In his March 6 press conference, in which he laid out his reasons for the coming war, President Bush mentioned al Qaeda or the attacks of September 11 fourteen times in fifty-two minutes. No one challenged him on it, despite the fact that the CIA had questioned the Iraq-al Qaeda connection, and that there has never been solid evidence marshaled to support the idea that Iraq was involved in the attacks of 9/11.
When Bush proposed his $726 billion tax cut in January, his sales pitch on the plan’s centerpiece — undoing the “double-taxation” on dividend earnings — was that “It’s unfair to tax money twice.” In the next two months, the tax plan was picked over in hundreds of articles and broadcasts, yet a Nexis database search turned up few news stories — notably, one by Donald Barlett and James Steele in Time on January 27, and another by Daniel Altman in the business section of The New York Times on January 21 — that explained in detail what was misleading about the president’s pitch: that in fact there is plenty of income that is doubly, triply, or even quadruply taxed, and that those other taxes affect many more people than the sliver who would benefit from the dividend tax cut.
Before the fighting started in Iraq, in the dozens of articles and broadcasts that addressed the potential aftermath of a war, much was written and said about the maneuverings of the Iraqi exile community and the shape of a postwar government, about cost and duration and troop numbers. Important subjects all. But few of those stories, dating from late last summer, delved deeply into the numerous and plausible complications of the aftermath. That all changed on February 26, when President Bush spoke grandly of making Iraq a model for retooling the entire Middle East. After Bush’s speech “aftermath” articles began to flow like the waters of the Tigris — including cover stories in Time and The New York Times Magazine — culminating in The Wall Street Journal’s page-one story on March 17, just days before the first cruise missiles rained down on Baghdad, that revealed how the administration planned to hand the multibillion-dollar job of rebuilding Iraq to U.S. corporations. It was as if the subject of the war’s aftermath was more or less off the table until the president put it there himself.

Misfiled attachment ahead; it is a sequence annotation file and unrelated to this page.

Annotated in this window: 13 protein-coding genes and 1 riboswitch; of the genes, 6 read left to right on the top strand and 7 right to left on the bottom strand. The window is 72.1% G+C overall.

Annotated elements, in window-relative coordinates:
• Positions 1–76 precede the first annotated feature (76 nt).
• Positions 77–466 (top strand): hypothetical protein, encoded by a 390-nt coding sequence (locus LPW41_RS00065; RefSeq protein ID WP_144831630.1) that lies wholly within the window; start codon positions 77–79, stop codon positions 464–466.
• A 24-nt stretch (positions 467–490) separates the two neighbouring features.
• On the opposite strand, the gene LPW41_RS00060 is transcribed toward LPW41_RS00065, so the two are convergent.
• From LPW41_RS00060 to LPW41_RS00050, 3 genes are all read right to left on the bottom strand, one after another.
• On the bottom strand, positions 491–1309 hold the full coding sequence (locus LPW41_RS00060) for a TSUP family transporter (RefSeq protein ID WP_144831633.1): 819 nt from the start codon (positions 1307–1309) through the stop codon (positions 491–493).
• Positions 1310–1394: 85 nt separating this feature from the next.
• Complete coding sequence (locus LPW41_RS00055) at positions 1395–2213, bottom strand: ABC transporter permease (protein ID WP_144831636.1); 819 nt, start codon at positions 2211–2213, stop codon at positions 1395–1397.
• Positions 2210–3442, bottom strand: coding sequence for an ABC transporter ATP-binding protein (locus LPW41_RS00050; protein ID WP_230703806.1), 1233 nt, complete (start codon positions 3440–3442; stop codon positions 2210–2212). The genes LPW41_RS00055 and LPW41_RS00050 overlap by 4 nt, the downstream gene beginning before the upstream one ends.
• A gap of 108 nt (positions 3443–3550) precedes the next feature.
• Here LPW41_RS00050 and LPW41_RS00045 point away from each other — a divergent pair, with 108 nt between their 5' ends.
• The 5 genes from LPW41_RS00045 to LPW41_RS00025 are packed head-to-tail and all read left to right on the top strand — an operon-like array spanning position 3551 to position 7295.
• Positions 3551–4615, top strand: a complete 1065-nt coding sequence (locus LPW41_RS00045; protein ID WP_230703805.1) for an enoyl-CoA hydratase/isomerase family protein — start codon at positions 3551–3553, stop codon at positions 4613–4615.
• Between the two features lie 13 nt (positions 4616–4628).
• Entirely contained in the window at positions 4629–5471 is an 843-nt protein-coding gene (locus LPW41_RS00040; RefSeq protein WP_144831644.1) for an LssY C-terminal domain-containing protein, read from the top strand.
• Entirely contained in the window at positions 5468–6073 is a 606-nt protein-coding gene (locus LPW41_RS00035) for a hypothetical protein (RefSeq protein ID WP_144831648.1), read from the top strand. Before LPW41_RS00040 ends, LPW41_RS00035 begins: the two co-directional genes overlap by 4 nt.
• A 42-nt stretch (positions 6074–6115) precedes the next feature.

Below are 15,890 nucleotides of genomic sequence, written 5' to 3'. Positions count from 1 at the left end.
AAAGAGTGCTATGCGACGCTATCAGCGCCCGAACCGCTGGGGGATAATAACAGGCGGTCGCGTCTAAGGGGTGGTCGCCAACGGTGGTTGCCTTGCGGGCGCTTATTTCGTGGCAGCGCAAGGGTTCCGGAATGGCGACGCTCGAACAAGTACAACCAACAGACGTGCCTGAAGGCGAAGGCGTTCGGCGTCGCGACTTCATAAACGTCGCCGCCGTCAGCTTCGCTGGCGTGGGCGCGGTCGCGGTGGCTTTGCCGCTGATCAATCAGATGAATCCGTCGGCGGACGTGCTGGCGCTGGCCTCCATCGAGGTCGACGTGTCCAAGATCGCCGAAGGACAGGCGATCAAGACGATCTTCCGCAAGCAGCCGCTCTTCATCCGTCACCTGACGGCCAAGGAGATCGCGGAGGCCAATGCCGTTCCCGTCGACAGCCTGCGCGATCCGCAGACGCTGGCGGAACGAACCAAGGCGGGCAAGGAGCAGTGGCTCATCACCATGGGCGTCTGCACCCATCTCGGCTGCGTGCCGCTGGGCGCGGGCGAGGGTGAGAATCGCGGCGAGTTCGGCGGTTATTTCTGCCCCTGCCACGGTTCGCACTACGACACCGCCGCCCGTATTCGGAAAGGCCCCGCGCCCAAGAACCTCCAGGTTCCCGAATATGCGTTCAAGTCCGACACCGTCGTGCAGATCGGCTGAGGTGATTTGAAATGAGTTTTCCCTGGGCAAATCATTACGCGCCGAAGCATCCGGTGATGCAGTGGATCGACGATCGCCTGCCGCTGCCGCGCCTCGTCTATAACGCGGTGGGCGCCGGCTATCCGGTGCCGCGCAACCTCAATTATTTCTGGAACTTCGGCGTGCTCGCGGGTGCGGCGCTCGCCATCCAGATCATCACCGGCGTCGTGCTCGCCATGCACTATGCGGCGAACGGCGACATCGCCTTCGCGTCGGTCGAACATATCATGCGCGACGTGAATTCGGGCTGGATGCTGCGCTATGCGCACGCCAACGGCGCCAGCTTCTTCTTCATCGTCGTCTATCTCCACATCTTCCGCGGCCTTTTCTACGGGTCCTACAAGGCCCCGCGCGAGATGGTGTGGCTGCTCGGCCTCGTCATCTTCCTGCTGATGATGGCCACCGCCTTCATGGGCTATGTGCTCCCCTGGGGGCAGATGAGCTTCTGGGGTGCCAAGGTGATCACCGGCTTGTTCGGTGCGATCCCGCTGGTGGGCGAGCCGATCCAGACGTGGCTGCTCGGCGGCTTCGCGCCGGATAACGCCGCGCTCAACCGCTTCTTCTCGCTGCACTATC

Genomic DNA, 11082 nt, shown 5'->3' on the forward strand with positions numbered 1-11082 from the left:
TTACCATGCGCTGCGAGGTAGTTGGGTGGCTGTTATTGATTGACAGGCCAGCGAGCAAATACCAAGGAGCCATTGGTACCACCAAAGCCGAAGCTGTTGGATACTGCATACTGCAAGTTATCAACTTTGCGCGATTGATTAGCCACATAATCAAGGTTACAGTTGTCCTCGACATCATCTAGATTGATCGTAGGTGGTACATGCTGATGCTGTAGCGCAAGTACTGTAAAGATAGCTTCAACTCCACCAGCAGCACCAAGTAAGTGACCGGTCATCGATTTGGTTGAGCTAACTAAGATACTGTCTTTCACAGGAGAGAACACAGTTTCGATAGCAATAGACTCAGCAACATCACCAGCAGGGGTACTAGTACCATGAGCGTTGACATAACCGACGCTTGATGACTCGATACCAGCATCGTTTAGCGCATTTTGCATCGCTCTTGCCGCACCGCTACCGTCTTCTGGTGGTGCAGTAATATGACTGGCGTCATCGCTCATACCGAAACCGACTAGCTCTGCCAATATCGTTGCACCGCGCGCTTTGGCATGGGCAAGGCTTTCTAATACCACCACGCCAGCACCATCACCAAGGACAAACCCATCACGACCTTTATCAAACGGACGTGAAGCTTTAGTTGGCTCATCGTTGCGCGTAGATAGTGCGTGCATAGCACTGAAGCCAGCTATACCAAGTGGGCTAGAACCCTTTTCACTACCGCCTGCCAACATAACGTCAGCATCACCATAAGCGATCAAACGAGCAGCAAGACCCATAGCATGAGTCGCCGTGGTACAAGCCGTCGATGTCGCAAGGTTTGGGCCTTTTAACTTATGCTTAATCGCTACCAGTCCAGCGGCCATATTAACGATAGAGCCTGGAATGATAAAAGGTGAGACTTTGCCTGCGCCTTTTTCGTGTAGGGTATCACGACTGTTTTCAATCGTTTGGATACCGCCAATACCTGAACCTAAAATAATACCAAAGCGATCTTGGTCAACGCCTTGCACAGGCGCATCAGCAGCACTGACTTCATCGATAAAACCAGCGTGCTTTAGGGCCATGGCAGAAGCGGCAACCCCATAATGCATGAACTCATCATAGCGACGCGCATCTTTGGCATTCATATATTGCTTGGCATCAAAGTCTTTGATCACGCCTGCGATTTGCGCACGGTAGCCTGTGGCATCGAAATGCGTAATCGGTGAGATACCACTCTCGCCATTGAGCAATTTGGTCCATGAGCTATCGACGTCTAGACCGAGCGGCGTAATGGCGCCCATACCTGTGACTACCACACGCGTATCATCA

There is no single explanation for these holes in the coverage, but I would argue that our devotion to what we call “objectivity” played a role. It’s true that the Bush administration is like a clenched fist with information, one that won’t hesitate to hit back when pressed. And that reporting on the possible aftermath of a war before the war occurs, in particular, was a difficult and speculative story.
Yet these three examples — which happen to involve the current White House, although every White House spins stories — provide a window into a particular failure of the press: allowing the principle of objectivity to make us passive recipients of news, rather than aggressive analyzers and explainers of it. We all learned about objectivity in school or at our first job. Along with its twin sentries “fairness” and “balance,” it defined journalistic standards.
Or did it? Ask ten journalists what objectivity means and you’ll get ten different answers. Some, like The Washington Post’s editor, Leonard Downie, define it so strictly that they refuse to vote lest they be forced to take sides. My favorite definition was from Michael Bugeja, who teaches journalism at Iowa State: “Objectivity is seeing the world as it is, not how you wish it were.” In 1996 the Society of Professional Journalists acknowledged this dilemma and dropped “objectivity” from its ethics code. It also changed “the truth” to simply “truth.”
Tripping Toward the Truth
As E.J. Dionne wrote in his 1996 book, They Only Look Dead, the press operates under a number of conflicting diktats: be neutral yet investigative; be disengaged but have an impact; be fair-minded but have an edge. Therein lies the nut of our tortured relationship with objectivity. Few would argue that complete objectivity is possible, yet we bristle when someone suggests we aren’t being objective — or fair, or balanced — as if everyone agrees on what they all mean.